Government Response to Tourism and COVID-19

Although COVID-19 has introduced an unprecedented economic strain on a global scale, governments are working to help countries recover. Spain released an aid package allocating €400 million to the transport and tourism sectors, €14 million to boost the local economy and €3.8 million for public health. Mexico’s government is distributing 2 million small loans of 25 thousand pesos (about $1000) to small businesses. Lastly, Thailand has approved three tourism packages to assist the local economy and small businesses.

NGO Policy Response to Tourism and COVID-19

With government and NGO action, experts predict that the travel sector will return to 2019 economic levels by around 2023. Many organizations are stepping in with policy solutions, providing hope for the industry’s revival. The U.N. World Tourism Organization released the COVID-19 Tourism Recovery Technical Assistance Package, highlighting three main policy areas: “Managing the crisis and mitigating the impact,” “providing stimulus and accelerating recovery” and “preparing for tomorrow.” Similarly, the International Labour Organization released a policy framework with four main pillars to protect workers, stimulate the economy, introduce employment retention strategies and encourage solutions-based social dialogue.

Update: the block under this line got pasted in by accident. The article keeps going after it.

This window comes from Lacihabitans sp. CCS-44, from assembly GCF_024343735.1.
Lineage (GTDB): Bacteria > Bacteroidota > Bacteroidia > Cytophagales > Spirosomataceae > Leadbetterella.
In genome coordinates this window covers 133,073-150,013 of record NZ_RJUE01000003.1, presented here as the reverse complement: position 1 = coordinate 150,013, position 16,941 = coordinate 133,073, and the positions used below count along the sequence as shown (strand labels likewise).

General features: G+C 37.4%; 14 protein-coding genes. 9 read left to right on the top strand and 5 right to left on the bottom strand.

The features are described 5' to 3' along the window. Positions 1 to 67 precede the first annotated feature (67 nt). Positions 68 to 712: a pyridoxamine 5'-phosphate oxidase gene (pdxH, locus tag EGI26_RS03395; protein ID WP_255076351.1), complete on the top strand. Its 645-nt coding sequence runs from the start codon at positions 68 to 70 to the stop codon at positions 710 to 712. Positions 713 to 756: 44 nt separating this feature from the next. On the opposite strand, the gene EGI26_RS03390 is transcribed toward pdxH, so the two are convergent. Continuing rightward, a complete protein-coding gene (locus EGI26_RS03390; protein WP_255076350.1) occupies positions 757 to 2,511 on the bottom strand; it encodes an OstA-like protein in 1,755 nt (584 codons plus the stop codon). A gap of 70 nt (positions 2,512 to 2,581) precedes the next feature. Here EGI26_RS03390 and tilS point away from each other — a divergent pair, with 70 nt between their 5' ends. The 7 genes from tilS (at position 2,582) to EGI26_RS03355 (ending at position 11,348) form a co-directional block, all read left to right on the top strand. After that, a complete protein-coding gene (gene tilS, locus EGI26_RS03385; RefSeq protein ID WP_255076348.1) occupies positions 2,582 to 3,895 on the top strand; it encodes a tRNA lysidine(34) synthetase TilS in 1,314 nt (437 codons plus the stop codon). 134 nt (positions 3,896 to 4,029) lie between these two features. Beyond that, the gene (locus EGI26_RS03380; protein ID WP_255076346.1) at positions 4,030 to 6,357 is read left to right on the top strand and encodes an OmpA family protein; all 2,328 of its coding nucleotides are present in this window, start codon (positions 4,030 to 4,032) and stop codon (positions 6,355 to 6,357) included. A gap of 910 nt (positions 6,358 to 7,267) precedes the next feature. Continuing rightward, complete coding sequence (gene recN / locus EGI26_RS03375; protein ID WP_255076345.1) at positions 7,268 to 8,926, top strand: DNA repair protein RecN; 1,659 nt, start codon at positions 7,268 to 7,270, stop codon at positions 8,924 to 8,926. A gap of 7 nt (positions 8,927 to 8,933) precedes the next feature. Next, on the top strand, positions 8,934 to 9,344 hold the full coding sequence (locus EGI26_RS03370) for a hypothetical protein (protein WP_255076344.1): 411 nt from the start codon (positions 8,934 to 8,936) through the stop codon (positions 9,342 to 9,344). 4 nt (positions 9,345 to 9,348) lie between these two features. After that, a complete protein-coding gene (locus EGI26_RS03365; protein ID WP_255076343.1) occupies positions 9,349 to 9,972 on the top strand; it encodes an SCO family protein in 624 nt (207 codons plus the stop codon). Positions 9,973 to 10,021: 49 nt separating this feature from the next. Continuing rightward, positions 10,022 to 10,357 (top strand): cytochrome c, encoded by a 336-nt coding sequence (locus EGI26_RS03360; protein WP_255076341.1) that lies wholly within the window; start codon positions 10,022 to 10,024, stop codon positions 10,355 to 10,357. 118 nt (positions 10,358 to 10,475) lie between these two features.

The Organization for Economic Cooperation and Development provides “Travel in the New Normal,” a series of six policy areas. These include helping businesses to implement “touchless” solutions, sanitation supplies, health screenings and other protective measures to prevent COVID-19. The OECD states that domestic travel will be vital for the recovery of tourist nations, contributing to 75% of the tourism economy in OECD member countries.

These efforts, along with other policy strategies, are vital to the recovery of the tourism industry. They will be particularly important for small- and medium-sized enterprises, industry-employed women and the working class as a whole. These policies will also further U.N. Sustainable Development Goals like No Poverty, Reduced Inequality, Partnership, Sustainable Cities & Communities and Decent Work & Economic Growth.